Article

The TrialNet Natural History Study of the Development of Type 1 Diabetes: objectives, design, and initial results.

Division of Endocrinology and Metabolism, University of Western Ontario, London, ON, Canada.
Pediatric Diabetes (Impact Factor: 2.13). 10/2008; 10(2):97-104. DOI: 10.1111/j.1399-5448.2008.00464.x
Source: PubMed

ABSTRACT TrialNet's goal to test preventions for type 1 diabetes has created an opportunity to gain new insights into the natural history of pre-type 1 diabetes. The TrialNet Natural History Study (NHS) will assess the predictive value of existing and novel risk markers for type 1 diabetes and will find subjects for prevention trials.
The NHS is a three-phase, prospective cohort study. In phase 1 (screening), pancreatic autoantibodies (glutamic acid decarboxylase, insulin, ICA-512, and islet cell antibodies) are measured. Phase 2 (baseline risk assessment) includes oral glucose tolerance tests (OGTTs) in antibody-positive subjects and estimation of 5-yr diabetes risks according to the OGTT and number of confirmed positive antibody tests. Phase 3 (follow-up risk assessments) requires OGTTs every 6 months. In phases 2 and 3, samples are collected for future tests of T-lymphocyte function, autoantibody isotypes, RNA gene expression, and proteomics. The primary outcome is diabetes onset.
Of 12 636 relatives screened between March 2004 and December 2006, 605 (4.8%) were positive for at least one biochemical antibody. Of these, 322 were confirmed antibody positive and completed phase 2, of whom 296 subjects were given preliminary 5-yr diabetes risks of <25% (n = 132), > or =25% (n = 36), and > or =50% (n = 128) where the latter two categories represent different subjects based on number of confirmed positive antibodies (2, > or =25%; 3 or more, > or =50%) and/or an abnormal OGTT (> or =50%).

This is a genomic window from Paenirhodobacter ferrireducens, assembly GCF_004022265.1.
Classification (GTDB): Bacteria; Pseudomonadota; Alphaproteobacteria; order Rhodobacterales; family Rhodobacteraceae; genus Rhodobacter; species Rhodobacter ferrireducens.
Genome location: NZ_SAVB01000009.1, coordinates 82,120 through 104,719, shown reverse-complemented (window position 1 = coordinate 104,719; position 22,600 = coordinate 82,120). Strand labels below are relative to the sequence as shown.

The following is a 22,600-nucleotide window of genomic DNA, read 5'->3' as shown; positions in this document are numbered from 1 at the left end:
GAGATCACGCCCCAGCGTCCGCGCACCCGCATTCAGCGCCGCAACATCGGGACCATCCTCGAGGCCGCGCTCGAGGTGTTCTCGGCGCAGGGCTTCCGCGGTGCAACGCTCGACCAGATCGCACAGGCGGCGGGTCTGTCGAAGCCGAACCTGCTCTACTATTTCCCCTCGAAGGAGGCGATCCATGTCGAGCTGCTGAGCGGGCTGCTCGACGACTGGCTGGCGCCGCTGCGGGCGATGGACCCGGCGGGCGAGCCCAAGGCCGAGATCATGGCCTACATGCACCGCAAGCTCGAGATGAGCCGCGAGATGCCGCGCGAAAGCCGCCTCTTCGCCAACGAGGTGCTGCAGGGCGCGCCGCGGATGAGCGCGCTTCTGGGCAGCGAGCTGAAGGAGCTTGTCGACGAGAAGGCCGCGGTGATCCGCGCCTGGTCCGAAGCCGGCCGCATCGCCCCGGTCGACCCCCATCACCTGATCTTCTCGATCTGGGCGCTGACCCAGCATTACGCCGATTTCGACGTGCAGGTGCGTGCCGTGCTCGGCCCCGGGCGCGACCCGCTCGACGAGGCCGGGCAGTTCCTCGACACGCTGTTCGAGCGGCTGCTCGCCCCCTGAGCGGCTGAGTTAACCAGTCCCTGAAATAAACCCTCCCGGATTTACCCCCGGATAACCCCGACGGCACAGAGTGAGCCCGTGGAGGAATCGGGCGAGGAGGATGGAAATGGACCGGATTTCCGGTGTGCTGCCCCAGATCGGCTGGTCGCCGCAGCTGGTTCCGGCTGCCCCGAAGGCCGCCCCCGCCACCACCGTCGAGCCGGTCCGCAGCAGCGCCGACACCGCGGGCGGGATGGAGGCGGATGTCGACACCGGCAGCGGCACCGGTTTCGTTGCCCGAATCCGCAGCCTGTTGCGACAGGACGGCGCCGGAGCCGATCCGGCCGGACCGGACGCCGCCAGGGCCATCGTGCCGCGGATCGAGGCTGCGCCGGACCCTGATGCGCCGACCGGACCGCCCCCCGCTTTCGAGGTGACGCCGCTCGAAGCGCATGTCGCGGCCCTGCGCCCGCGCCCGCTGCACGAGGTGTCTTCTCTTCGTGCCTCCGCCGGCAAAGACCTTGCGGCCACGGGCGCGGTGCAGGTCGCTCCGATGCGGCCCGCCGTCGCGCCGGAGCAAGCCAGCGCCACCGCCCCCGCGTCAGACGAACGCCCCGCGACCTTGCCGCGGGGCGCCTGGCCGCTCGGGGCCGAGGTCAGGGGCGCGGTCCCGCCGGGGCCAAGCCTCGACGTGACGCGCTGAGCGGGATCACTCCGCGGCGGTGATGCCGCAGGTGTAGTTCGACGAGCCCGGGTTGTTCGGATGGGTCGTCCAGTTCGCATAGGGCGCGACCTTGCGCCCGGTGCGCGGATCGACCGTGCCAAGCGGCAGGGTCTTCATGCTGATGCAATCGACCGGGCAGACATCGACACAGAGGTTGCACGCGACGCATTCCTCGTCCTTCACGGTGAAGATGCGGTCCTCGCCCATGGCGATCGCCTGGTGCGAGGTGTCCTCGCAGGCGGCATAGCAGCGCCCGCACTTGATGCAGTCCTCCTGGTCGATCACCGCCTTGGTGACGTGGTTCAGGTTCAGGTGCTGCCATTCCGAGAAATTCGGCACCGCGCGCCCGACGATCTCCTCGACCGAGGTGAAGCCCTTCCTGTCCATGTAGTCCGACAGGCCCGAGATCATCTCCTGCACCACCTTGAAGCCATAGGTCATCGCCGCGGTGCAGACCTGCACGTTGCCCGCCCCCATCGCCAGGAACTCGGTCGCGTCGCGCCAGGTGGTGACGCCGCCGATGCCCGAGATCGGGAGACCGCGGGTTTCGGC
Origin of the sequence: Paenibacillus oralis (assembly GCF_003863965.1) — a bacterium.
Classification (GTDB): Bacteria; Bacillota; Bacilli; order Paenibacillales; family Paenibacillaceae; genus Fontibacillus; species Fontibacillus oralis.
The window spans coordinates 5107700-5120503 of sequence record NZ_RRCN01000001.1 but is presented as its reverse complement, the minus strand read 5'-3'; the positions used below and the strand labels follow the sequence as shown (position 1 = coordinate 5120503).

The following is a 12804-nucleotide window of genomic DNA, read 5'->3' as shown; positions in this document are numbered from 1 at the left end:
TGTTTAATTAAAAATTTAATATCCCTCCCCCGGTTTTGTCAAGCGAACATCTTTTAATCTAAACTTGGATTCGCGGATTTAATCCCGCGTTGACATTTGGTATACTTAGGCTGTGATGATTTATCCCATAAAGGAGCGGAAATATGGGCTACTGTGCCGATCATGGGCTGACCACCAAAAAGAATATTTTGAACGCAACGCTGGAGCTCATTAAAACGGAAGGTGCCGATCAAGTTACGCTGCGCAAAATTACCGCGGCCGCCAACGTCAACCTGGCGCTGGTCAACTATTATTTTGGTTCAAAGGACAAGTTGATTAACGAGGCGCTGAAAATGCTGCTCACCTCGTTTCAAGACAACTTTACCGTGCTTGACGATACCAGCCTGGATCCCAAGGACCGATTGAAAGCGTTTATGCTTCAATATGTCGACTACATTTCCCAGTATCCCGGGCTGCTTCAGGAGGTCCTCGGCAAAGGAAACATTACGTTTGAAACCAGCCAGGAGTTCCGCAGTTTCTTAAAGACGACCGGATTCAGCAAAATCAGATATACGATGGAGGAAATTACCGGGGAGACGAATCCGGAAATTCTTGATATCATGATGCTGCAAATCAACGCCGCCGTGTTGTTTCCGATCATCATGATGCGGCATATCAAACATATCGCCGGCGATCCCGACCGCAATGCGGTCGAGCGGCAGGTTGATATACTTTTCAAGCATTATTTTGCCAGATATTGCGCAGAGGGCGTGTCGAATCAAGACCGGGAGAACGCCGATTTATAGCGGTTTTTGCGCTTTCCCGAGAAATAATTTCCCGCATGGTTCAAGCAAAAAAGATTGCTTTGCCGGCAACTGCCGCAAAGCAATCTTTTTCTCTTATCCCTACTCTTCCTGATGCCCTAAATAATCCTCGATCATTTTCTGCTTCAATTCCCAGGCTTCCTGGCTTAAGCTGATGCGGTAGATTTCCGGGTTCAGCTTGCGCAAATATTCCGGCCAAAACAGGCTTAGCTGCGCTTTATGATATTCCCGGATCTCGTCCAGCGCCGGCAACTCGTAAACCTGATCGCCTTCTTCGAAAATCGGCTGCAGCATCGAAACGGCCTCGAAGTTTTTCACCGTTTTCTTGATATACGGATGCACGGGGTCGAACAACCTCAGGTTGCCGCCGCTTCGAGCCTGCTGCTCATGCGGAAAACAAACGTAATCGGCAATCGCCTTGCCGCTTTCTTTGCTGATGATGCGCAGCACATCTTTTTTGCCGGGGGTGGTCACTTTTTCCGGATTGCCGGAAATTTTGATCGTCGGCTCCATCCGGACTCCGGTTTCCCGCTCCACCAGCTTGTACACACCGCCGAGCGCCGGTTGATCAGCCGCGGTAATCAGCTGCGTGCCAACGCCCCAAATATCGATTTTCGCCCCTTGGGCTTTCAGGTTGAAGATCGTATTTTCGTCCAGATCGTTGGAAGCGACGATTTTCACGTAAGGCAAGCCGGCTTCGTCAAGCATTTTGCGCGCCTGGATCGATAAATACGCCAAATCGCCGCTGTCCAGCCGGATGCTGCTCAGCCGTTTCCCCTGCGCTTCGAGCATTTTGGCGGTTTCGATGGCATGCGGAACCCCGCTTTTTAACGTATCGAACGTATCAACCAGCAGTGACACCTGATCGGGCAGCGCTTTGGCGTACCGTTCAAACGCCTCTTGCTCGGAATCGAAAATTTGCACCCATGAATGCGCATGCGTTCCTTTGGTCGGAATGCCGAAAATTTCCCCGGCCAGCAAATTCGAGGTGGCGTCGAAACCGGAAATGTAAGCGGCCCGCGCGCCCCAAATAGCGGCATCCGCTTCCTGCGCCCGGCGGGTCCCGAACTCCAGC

The NHS is identifying potential prevention trial subjects and is assembling a large cohort that will provide new natural history information about pre-type 1 diabetes. Follow-up to diabetes will help establish the biological significance and clinical value of novel type 1 diabetes risk markers.

Download full-text

Full-text

Available from: Clinton Thompson, Jul 22, 2015
0 Followers
 · 
254 Views
  • Source
  • [Show abstract] [Hide abstract]
    ABSTRACT: Aims/hypothesis This paper presents a rationale for the selection of intermediate endpoints to be used in the design of type 1 diabetes prevention clinical trials. Methods Relatives of individuals diagnosed with type 1 diabetes were enrolled on the TrialNet Natural History Study and screened for diabetes-related autoantibodies. Those with two or more such autoantibodies were analysed with respect to increased HbA1c, decreased C-peptide following an OGTT, or abnormal OGTT values as intermediate markers of disease progression. Results Over 2 years, a 10% increase in HbA1c, and a 20% or 30% decrease in C-peptide from baseline, or progression to abnormal OGTT, occurred with a frequency between 20% and 41%. The 3- to 5-year risk of type 1 diabetes following each intermediate endpoint was high, namely 47% to 84%. The lower the incidence of the endpoint being reached, the higher the risk of diabetes. A diabetes prevention trial using these intermediate endpoints would require a 30% to 50% smaller sample size than one using type 1 diabetes as the endpoint. Conclusions/interpretation The use of an intermediate endpoint in diabetes prevention is based on the generally held view of disease progression from initial occurrence of autoantibodies through successive immunological and metabolic changes to manifest type 1 diabetes. Thus, these markers are suitable for randomised phase 2 trials, which can more rapidly screen promising new therapies, allowing them to be subsequently confirmed in definitive phase 3 trials.
    Diabetologia 06/2013; 56(9). DOI:10.1007/s00125-013-2960-7 · 6.88 Impact Factor
  • [Show abstract] [Hide abstract]
    ABSTRACT: A study of the solar cell model concerning the effect of shunt resistance (R<sub>sh</sub>) and the reverse saturation current (I<sub>O </sub>) on the performance of solar cells is presented. It is found that an upper bound for the fill factor determines the maximum attainable efficiency. Also, there is a shunt value after which the model behaves independently of the value of the shunt resistance. The effect of the product of R<sub>sh</sub> and I<sub>O</sub> on the maximum efficiency was further studied. This resulted in detecting a region of improved performance for both R<sub>sh</sub> and I<sub>O</sub>
    Radio Science Conference, 1996. NRSC '96., Thirteenth National; 04/1996
Show more